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Groundwater Resources of Zimbabwe: An Assessment of Fluctuations
Great Zimbabwe University, Masvingo, Zimbabwe
*Corresponding author: David Chikodzi
Great Zimbabwe University
Masvingo, Zimbabve
E-mail: [email protected]
Received December 14, 2012; Published January 31, 2013
Citation: Chikodzi D (2013) Groundwater Resources of Zimbabwe: An Assessment of Fluctuations. 2: 629 doi:10.4172/scientificreports.629
Copyright: © 2013 Chikodzi D. This is an open-access article distributed under the terms of the Creative Commons Attribution License, which permits unrestricted use, distribution, and reproduction in any medium, provided the original author and source are credited.
The research was aimed at coming up with a method that can be used to assess groundwater levels from a remote sensing platform. Groundwater resources provide the highest potential for coping with, and mitigating the impacts of, climate change and increasing food production. However, in Zimbabwe there is limited information on spatial and temporal variability in groundwater storage due to inadequacy of monitoring stations. The research used monthly Gravity Recovery and Climate Experiment satellite data from 2004- 2010 with a spatial resolution of 20*20km. The data was imported in to a GIS and the statistically analysed to review patterns in the data. The results from the new method revealed that groundwater levels in most parts of Zimbabwe's catchments are in a state of decline. Most of the catchments have average groundwater levels marginally above their long term means except for the Zambezi Valley which now shows a negative longterm trend. All the catchments in Zimbabwe show a great deal of variance from their mean levels, but the coefficient of these variations increase in magnitude as one moves from the southern catchments to the northern catchments.
GRACE satellite; Groundwater fluctuations; Remote sensing platform; Zimbabwe
Water use in Africa is set to increase markedly over the next few decades as a result of population growth and planned increases in irrigation [1]. Agriculture is at the centre of the Zimbabwe’s economy, accounting for millions of dollars in revenue and also a source of livelihoods for millions of people. Despite its importance, agriculture is being threatened by climate change which increases the probability of extreme events like floods and droughts [2]. Groundwater resources provide the highest potential of coping with, and mitigating the impacts of, climate change and increasing food production. Increasing reliable water supplies throughout Africa will depend on the development of groundwater [3,4]. This is because groundwater responds much more slowly to meteorological conditions than surface water and, as such, provides a natural buffer against climate variability, including drought [5,6]. This potentially reliable source of water is not being fully utilised partly because of the lack of proper scientific knowledge of its location and whether it occurs in quantities sufficient for it to be viably used [7]. In addition there is a poorly developed infrastructure that is used for the monitoring and assessment of the long term variability of this important resource [8,9].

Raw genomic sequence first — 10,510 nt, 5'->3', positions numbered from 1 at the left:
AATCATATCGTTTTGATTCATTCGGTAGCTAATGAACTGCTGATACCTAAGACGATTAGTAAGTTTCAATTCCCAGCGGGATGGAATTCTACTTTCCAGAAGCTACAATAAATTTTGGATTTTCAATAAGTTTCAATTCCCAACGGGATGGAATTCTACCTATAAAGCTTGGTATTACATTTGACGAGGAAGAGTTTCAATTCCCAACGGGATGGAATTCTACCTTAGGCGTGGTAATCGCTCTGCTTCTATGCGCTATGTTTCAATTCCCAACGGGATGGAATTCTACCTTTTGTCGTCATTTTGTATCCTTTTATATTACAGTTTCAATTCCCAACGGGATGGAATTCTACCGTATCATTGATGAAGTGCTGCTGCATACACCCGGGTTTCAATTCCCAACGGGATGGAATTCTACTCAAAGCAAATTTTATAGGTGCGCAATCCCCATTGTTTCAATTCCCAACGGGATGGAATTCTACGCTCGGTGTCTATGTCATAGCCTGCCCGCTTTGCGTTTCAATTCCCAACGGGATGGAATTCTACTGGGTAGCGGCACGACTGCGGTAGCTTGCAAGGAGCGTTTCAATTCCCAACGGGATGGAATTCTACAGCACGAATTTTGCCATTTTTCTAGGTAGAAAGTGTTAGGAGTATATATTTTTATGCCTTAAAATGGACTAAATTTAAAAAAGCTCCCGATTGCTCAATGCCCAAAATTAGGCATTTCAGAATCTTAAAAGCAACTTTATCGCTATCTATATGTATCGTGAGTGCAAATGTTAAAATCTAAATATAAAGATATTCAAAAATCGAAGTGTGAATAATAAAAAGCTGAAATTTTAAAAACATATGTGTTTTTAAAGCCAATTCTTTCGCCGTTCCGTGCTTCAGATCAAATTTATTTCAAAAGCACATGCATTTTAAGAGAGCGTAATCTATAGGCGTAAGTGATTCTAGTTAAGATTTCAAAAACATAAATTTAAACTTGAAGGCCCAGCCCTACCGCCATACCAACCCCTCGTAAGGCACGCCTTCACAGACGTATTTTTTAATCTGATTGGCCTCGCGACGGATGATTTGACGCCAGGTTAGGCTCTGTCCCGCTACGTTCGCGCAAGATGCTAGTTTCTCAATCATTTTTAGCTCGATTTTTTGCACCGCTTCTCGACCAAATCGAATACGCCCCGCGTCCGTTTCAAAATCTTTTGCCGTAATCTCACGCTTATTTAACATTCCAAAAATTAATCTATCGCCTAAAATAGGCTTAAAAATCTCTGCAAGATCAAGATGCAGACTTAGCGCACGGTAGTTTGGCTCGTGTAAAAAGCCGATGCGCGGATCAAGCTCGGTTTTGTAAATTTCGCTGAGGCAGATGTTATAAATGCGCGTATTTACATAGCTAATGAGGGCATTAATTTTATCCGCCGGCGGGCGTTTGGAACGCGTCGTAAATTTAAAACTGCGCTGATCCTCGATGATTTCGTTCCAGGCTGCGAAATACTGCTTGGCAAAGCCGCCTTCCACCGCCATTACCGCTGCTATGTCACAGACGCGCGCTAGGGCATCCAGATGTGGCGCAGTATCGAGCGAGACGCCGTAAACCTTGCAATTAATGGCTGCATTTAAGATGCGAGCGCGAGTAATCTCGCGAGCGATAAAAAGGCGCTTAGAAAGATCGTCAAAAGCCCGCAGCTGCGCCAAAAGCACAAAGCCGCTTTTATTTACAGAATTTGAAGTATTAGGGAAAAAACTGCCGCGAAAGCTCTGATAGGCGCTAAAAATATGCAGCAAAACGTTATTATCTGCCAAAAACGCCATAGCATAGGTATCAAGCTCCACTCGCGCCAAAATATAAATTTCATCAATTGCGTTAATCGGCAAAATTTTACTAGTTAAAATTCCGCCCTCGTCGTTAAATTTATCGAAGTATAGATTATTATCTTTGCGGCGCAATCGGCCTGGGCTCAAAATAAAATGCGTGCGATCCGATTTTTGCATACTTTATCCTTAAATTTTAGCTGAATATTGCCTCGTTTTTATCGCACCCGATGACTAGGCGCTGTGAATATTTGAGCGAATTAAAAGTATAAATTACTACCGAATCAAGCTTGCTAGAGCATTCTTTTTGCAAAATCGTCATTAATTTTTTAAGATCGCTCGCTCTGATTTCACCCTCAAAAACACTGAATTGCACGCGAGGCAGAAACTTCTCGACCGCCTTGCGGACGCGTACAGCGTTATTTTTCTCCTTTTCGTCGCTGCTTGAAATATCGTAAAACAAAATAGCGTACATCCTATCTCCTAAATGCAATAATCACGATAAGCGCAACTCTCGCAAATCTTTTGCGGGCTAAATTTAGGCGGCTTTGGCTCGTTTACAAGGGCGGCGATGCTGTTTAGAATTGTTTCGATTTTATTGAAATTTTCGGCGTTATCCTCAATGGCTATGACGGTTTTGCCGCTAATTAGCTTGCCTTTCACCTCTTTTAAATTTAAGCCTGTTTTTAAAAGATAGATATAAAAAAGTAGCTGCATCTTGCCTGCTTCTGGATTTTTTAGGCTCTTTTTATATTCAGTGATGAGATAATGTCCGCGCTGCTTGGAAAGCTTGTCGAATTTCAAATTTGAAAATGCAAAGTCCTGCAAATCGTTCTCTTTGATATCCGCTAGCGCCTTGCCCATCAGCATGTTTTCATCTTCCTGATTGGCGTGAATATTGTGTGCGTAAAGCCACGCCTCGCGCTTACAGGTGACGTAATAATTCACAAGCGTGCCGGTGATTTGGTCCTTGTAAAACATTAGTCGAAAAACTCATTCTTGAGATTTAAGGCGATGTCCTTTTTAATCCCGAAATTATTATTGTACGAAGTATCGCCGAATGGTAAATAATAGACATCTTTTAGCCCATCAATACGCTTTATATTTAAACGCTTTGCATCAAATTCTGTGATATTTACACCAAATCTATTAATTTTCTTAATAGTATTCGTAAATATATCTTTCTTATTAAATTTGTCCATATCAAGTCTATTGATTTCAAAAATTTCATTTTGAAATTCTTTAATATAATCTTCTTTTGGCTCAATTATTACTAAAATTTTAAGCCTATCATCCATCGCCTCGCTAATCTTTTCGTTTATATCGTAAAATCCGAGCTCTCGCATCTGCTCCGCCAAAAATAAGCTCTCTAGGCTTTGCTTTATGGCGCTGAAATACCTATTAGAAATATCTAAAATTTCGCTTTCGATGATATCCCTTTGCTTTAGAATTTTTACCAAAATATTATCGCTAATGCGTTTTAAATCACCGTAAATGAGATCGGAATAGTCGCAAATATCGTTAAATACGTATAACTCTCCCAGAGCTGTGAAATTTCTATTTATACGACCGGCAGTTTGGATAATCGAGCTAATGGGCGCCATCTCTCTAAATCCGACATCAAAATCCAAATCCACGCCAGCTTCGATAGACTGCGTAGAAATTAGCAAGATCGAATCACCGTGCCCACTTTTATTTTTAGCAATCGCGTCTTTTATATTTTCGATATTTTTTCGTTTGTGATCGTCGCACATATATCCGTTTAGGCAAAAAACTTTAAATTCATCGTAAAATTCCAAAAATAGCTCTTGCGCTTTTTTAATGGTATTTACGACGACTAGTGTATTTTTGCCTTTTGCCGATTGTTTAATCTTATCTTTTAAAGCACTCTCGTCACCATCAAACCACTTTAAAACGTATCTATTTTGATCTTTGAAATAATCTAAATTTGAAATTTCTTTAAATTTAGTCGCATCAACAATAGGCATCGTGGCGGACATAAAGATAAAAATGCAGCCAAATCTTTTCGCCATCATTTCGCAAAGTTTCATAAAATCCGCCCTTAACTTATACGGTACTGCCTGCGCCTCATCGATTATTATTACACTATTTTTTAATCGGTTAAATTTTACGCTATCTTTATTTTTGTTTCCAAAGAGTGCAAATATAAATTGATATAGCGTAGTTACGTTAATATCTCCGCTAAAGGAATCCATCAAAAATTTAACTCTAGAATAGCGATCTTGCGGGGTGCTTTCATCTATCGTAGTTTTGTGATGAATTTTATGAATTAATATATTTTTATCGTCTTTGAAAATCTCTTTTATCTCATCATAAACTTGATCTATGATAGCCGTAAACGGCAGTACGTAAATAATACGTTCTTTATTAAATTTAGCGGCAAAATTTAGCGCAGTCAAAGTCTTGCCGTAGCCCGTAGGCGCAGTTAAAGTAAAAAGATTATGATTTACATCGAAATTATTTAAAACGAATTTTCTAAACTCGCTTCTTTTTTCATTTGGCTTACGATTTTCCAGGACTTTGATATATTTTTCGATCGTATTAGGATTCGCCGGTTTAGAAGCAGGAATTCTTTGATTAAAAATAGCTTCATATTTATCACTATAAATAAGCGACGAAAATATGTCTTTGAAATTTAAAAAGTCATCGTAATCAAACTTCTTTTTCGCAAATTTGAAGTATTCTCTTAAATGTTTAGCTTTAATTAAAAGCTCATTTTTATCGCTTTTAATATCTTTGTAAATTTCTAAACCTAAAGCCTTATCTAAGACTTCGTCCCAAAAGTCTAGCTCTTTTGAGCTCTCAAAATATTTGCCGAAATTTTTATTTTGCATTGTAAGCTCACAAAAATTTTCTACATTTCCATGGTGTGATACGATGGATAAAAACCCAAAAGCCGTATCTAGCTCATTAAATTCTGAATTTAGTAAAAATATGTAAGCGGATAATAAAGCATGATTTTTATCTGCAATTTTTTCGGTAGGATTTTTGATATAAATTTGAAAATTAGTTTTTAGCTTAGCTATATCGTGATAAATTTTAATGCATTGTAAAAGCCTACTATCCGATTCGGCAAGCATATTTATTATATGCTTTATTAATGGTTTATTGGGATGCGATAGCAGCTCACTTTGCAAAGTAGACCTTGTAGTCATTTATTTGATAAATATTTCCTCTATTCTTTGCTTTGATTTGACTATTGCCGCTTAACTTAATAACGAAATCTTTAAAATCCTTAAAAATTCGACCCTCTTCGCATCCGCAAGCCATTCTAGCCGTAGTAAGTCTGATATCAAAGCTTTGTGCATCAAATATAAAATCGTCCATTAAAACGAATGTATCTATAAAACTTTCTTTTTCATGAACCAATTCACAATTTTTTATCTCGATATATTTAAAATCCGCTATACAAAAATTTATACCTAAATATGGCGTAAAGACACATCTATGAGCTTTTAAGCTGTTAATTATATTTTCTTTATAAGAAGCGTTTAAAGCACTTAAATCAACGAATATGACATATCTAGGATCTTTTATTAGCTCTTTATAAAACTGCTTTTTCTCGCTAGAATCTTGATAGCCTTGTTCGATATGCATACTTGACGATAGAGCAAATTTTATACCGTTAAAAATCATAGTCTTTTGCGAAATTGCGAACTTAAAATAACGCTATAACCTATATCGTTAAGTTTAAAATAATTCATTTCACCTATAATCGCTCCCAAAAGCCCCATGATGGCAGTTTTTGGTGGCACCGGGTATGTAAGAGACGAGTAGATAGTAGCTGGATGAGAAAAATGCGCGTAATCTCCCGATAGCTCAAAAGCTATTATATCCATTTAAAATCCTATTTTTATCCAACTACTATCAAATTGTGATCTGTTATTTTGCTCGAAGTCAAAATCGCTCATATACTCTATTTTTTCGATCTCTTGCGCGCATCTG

The need for monitoring hydrological conditions, such as changes in the levels of groundwater, for developing countries is increasingly becoming important because of climate change. This will enable evidence-based planning for the sustainable use of the water resources. However, technical and human capacities in hydrology are declining as noted by the reduction in the number of meteorological and hydrological stations in Africa during the past 30 years [10,11]. Even if enough funds and human resources were to be made available for the extension of hydrological networks to measure and monitor river discharge and groundwater, it would take between 10-30 years before adequate data is collected [12]. In addition, the equal and spatial distribution of hydrological stations will also be difficult to establish because some of the sites are remote and inaccessible [11,13].
Collecting, processing and analysing groundwater data is thus the first step towards assessment of the current state, anticipating changes and forecasting trends in its quantity and quality due to natural processes and human impacts in time and space, providing information for improvements in the planning, policy and management of groundwater resources [14].